Given the correlation between youth restiveness and unemployment, the Bayelsa State Governor, Seriake Dickson, has called on leaders at all levels to democratise education and make knowledge easily accessible to every Nigerian child, irrespective of class or creed.
Speaking on grassroots education at the inaugural colloquium of the Government College Ughelli, Class of September 1973 in Lagos, the Bayelsa State governor said that one of the most important subject matters those in leadership position must be involved in is the promotion of education.
According to him, government must improve her investment as well as expand the frontiers of education so as to create quality manpower, a more peaceful and prosperous Nigeria. “If you are wondering out there why some places have issues if militancy, instability, criminality, unemployment, unemployability and many more, you just need to look at the state of education and the investment in education in that area,” Dickson said.
In his remarks, the Chairman Colloquium Committee, Mr. Sam Omatseye said the colloquium was part of the ways the Old Boys Class of 1973 gives back to the society. Adding that it also affords them the opportunity to showcase the various interventions they have made so far to their alma mater, while calling for assistance from the general public.
Speaking further, Omatseye said that the group has spent several millions of naira on refurbishing, rehabilitating and providing updated facilities. And that they are currently working on setting up a Tech Centre for software development, computer knowledge, wood work, metal work, among others.
“We thought it is necessary for us to come together and get important people to speak about education. That is why we called it ‘Raising a Wise Generation’. Bringing a generation of Nigerians who are now going to school to benefit from the kind of education we enjoyed in our time. That is why we brought all these important personalities here to talk about various aspects of education and what we can do to revive education.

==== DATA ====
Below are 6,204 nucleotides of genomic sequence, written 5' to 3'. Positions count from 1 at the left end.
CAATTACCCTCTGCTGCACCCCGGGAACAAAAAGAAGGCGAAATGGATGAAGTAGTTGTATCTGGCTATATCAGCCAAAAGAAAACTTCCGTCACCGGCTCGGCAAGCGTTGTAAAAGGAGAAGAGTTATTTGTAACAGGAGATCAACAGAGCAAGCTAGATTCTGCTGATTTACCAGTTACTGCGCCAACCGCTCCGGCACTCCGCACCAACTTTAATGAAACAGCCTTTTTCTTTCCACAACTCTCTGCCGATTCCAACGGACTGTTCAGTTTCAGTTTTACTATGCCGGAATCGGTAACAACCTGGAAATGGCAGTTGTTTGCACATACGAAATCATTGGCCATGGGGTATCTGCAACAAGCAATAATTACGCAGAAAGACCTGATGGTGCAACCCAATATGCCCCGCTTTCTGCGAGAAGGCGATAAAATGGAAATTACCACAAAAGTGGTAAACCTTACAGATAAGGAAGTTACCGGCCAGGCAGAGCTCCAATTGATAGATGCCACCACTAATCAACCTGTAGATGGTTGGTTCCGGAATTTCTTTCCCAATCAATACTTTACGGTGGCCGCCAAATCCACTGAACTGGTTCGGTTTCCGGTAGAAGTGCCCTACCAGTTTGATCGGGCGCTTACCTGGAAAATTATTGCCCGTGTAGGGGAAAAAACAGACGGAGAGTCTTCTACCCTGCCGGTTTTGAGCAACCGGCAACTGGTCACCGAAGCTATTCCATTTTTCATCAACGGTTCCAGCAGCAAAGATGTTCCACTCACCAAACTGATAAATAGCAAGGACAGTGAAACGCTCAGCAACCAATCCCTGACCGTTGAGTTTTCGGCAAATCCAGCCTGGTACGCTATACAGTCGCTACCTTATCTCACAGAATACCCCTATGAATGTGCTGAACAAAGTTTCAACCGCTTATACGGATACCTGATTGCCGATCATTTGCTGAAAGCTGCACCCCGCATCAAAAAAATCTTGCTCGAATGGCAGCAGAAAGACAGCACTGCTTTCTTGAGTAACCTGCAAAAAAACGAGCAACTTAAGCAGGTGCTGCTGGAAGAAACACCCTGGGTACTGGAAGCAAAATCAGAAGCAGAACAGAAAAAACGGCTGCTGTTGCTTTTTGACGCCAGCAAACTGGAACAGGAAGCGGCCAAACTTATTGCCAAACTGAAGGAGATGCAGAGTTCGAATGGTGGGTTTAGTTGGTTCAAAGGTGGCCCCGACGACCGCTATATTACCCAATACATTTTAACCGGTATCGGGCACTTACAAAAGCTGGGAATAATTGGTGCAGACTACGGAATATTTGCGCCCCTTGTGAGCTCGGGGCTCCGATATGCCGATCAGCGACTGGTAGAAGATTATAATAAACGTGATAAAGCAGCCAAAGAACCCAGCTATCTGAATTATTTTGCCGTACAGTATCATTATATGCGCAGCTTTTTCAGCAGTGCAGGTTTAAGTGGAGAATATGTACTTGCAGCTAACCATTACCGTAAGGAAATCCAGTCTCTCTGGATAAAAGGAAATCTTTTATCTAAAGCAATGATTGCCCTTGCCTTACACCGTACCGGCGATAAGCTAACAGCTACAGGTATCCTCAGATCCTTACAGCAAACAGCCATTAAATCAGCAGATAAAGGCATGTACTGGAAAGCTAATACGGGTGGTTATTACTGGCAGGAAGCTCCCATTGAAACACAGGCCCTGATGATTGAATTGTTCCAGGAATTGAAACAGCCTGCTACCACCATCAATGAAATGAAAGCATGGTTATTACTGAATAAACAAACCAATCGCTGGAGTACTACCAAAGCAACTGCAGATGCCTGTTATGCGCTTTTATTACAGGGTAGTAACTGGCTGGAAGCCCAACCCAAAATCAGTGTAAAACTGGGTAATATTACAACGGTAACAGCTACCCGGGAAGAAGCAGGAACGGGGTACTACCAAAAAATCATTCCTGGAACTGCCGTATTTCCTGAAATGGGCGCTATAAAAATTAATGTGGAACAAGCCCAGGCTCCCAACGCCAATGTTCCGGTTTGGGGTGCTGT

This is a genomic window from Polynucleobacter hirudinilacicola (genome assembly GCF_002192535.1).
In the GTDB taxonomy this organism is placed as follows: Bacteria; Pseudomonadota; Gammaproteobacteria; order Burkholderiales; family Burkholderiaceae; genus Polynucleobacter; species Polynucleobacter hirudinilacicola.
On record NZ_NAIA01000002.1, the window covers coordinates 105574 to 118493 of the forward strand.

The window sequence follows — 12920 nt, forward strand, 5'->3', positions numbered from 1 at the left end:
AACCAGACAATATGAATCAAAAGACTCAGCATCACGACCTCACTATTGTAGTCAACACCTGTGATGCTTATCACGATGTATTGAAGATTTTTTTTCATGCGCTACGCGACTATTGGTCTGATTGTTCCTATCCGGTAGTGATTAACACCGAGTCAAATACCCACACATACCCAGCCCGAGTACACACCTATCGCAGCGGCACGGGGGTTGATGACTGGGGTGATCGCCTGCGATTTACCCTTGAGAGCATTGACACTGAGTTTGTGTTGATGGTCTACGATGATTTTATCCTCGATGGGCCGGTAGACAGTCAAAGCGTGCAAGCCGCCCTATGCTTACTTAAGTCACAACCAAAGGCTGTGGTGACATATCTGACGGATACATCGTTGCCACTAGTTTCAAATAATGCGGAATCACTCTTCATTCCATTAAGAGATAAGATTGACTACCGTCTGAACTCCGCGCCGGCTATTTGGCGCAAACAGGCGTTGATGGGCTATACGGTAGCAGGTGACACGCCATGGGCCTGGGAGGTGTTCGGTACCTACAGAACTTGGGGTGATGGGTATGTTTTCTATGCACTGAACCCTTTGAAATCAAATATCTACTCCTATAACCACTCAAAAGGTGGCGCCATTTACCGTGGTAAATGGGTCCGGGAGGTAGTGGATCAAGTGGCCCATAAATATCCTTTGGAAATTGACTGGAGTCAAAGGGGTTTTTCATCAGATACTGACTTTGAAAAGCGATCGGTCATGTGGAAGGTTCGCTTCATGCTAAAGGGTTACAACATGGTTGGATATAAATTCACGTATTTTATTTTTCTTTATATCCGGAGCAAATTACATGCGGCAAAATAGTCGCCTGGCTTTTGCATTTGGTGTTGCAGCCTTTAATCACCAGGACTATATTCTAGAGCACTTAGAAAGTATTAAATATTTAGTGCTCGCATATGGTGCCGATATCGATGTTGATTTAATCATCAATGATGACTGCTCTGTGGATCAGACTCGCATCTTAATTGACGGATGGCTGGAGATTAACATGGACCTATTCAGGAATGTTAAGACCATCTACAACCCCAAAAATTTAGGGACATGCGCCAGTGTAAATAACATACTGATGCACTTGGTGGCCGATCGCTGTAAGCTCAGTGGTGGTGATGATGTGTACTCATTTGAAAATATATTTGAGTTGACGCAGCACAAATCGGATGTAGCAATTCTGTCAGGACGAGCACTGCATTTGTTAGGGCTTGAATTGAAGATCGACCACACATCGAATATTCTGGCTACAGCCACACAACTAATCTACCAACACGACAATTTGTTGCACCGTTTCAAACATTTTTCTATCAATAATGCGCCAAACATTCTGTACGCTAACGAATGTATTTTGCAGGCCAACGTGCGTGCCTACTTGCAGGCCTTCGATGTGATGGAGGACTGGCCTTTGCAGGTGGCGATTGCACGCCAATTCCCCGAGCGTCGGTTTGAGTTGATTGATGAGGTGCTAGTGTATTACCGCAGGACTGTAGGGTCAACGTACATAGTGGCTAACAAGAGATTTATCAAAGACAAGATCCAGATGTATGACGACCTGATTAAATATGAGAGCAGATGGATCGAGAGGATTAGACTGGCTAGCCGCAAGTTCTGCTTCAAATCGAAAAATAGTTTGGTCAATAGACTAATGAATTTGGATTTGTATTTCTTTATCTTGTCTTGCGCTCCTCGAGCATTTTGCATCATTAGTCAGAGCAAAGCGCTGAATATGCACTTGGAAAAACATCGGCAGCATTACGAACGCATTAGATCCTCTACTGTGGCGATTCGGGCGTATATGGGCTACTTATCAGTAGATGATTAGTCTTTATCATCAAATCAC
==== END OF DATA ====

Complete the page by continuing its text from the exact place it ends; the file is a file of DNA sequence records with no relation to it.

“You can see that some of the problems of youth restiveness is as a result of lack of enlightenment. And if people get the kind of education we had, we won’t be having the kind of social breakdown that now characterises our society,” Omatseye said.
In her opening remarks, the Chairperson of the event, Prof. Grace Alele-Williams, called on stakeholders in Nigeria’s education to rise to need for an improved teachers training, good remuneration and conducive teaching environment.
The first female Vice-Chancellor and former VC, University of Benin said that the leaders, educationists and other stakeholders should consider today’s children shortchanged if they are not taught well enough to reach the level and quality of education the country accomplished 20 years ago in secondary and tertiary education levels.
Reflecting in the theme of the colloquium, ‘Raising a Wise Generation: Revamping Nigeria’s Secondary Education’, the Don said, “if we do not have teachers who are satisfied, teachers who are given the opportunities of learning more, we cannot reach that level. Therefore, whatever we are discussing as to how we are going to improve our schools, the first and basic question we must ask ourselves is: are we promoting that very important stage – which is teachers’ education? Those who understand the way and manner knowledge is being extended in various parts of the world. How much are we extending the knowledge of those who will change what we can have in our country?” she asked.
Speaking also, the Special Guest of Honour, Senator Oluremi Tinubu who decried the state of the nation’s education said that many people are dissatisfied with the state of the Nigeria’s education. And that those who really understand “the full ramifications of defective, incomplete and non-competitive education will be appalled.”
According to her, due to inaccessibility of education and high incidences of dropout, Africa is critically lacking in skilled labour. And beyond inaccessibility of formal education, Nigeria must pay attention to the quality of education in her schools.
“We should be concerned about the nexus between the type, structure and standard of education in our country in one hand and the quality of students that graduate from our schools on the other hand. “We must also pay attention to our curriculum and the need for a relevant, current and globally-competitive education. We must attend to the state of our infrastructure, strengthen teachers training and the integrity of our examinations,” Tinubu said.